The Pantages Theatre hosted Rodgers and Hammerstein’s “The King and I” April 5, starring Stefanie Powers and Ronobir Lahiri.
“The King and I” is a timeless piece that uses subtle humor and dramatic portrayals of culture clashes to bring to life a story of western influences over eastern lifestyle.
The play, originally written by Margaret Landon, tells the story of an English schoolteacher named Anna Leonowens (Powers) who is hired by the King of Siam (Lahiri) to teach western science to his many children.
Immediately upon arrival, Anna is shocked to learn of the inequalities that exist between men and women within eastern culture.
The King is a proud, yet arrogant man who sees Anna as an inferior because she is a woman. He hires her to teach his children, however, in his eyes, she is now his servant.
Anna’s humble nature and willingness to embrace new ways while continuing to make a stand for her own dignity, eventually earns her favor in the King’s eyes.
From the very moment the two meet in his royal palace, the King begins to admire Anna for her knowledge of the world. He gradually starts to appreciate her and learns from her more as the play progresses.
Anna, while feeling utterly compelled to protest the subjugation of women and lack of appreciation for human life by the King, can’t help but adore his savvy attitude and slyly condescending mannerisms.
Lahiri portrayed Siam’s King in such a way that it was hard not to fall in love with the character. He always held his head up high, but in private, it seemed as though he was a child always seeking to learn new things.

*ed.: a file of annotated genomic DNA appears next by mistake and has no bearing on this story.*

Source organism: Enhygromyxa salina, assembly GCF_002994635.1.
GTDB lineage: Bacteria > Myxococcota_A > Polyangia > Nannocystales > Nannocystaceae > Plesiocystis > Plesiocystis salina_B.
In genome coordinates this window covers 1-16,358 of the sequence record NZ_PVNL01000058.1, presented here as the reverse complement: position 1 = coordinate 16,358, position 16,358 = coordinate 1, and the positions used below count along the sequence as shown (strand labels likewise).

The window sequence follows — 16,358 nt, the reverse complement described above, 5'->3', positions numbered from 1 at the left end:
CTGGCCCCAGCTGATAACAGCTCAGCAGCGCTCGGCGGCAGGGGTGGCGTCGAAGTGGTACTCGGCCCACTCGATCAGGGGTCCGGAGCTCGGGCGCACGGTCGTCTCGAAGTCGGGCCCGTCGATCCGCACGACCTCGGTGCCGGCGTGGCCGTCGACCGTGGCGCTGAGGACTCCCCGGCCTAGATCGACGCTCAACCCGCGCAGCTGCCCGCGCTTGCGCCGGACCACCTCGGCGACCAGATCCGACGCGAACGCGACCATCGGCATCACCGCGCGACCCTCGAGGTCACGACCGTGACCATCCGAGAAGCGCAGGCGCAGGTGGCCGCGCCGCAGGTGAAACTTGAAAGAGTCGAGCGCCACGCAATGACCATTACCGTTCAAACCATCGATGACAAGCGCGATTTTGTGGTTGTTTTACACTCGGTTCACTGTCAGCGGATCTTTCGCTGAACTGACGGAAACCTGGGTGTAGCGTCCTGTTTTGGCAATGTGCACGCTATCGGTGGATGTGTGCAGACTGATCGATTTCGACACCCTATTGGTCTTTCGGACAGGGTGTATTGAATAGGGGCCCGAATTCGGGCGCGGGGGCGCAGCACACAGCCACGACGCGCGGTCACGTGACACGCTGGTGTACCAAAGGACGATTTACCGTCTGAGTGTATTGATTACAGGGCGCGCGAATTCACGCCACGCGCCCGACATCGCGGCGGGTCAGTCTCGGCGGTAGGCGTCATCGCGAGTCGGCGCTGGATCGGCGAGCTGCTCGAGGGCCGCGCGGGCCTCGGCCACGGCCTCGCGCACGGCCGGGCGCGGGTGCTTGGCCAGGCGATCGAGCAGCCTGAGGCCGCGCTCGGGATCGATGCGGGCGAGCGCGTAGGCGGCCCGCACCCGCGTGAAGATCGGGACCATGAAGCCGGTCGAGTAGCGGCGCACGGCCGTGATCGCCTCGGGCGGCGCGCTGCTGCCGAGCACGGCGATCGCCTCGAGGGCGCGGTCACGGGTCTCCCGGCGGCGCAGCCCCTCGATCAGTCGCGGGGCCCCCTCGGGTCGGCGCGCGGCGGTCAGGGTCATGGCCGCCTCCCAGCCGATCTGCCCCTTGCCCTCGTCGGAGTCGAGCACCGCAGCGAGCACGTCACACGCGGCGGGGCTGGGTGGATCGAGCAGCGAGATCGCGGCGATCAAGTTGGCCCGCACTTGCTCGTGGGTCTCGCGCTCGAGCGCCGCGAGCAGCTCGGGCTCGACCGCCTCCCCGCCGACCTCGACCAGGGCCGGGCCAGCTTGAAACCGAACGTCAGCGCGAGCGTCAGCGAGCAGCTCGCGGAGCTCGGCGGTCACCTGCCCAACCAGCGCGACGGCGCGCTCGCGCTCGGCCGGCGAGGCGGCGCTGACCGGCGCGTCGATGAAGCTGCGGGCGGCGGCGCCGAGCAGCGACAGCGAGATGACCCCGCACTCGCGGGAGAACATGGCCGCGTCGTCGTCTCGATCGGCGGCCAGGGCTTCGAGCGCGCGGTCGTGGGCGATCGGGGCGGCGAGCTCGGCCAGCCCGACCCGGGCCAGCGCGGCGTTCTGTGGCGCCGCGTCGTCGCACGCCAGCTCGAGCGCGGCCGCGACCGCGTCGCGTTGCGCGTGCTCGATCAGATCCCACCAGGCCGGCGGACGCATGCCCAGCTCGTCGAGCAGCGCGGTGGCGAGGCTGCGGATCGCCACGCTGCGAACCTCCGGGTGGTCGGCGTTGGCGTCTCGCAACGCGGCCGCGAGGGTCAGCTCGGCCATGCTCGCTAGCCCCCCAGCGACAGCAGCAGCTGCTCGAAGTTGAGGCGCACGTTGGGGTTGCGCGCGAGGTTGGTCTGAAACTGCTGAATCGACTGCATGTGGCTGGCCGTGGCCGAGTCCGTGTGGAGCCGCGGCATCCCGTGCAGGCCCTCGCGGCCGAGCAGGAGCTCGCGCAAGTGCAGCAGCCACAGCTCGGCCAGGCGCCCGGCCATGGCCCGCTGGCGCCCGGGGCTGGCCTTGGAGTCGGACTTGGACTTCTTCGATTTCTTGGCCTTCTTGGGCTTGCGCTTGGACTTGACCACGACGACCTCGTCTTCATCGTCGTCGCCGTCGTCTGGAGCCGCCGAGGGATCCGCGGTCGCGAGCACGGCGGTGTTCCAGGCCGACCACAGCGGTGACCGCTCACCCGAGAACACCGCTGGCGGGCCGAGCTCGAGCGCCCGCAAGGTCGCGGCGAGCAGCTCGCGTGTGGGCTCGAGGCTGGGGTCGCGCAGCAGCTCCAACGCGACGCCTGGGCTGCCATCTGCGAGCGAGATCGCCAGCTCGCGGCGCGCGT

One of the funniest scenes in the story was one in which Anna and the King are having a private meeting in his room. The King was informed that people in Singapore are saying he’s a barbarian. Enraged, he tells Anna that he is not, and goes on to explain how he will prove his western critics otherwise.
He was so proud that he masked his inability to devise a strategy for winning favorable western opinion by telling Anna to “guess” what he was going to do. She then played along and guessed that the King would revamp his image by impressing Sir Edward Ramsay (Hal Davis) when he came to visit Siam on the way back to England.
There is a side story in “The King and I”, during Anna’s constant comedic battles with the King.
Tuptim (Michelle Coughlin) is a young girl given to the King as a gift. She, however, is in love with a man from her homeland named Lun Tha (Martin Sola). The two obviously cannot be together because the King would punish them both brutally if he were to find out.
The two sing a duet in the first act titled “We Kiss in a Shadow.” In this song, Tuptim and Lun Tha are both deeply saddened by their inability to be together and kiss in the daylight for fear of being reprimanded by the King.
This side story serves as the basis for Anna’s outrage at the King’s treatment of women. His polygamist ways and air of superiority over the subjects he rules also disgust her.
In the end, though, Anna is able to see the King for the small bits of compassion that lie within him. In turn, the King is able to see her as more of an equal person who merits his respect.
“The King and I” is an absolutely magnificent production, incorporating a fantastic music ensemble with the graceful dance steps of both eastern and western cultures. Together, with absolutely breathtaking scenery, this play is a must see for everybody.
The Pantages Theatre seems like the only location worthy of such a large-scale production. Its acoustics are fantastic and the surroundings are absolutely gorgeous, from the decadently designed walls to the massive centerpiece reaching down from the ceiling.
Once again, I can’t emphasize enough how spectacular this play is. The cast is astonishing, and the presentation altogether is unlike anything I’ve ever seen before.
Rodgers and Hammerstein’s “The King and I” will be playing at the Pantages Theatre through April 17.